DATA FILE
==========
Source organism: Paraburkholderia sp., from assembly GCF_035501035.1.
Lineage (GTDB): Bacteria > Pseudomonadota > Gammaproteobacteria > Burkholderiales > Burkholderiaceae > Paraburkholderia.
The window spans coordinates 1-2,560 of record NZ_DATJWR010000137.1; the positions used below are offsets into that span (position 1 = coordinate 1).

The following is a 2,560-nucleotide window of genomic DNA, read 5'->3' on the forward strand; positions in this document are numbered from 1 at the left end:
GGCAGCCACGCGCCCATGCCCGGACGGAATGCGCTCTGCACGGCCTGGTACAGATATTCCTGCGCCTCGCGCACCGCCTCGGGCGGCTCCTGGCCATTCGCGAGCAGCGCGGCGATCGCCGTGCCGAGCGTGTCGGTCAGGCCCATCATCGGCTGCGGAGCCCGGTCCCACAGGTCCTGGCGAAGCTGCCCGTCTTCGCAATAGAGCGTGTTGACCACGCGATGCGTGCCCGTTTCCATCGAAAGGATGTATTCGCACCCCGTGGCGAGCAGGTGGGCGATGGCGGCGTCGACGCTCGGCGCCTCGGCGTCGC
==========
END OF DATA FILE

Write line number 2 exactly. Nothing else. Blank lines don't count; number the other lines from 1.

Lineage (GTDB): Bacteria > Pseudomonadota > Gammaproteobacteria > Burkholderiales > Burkholderiaceae > Paraburkholderia.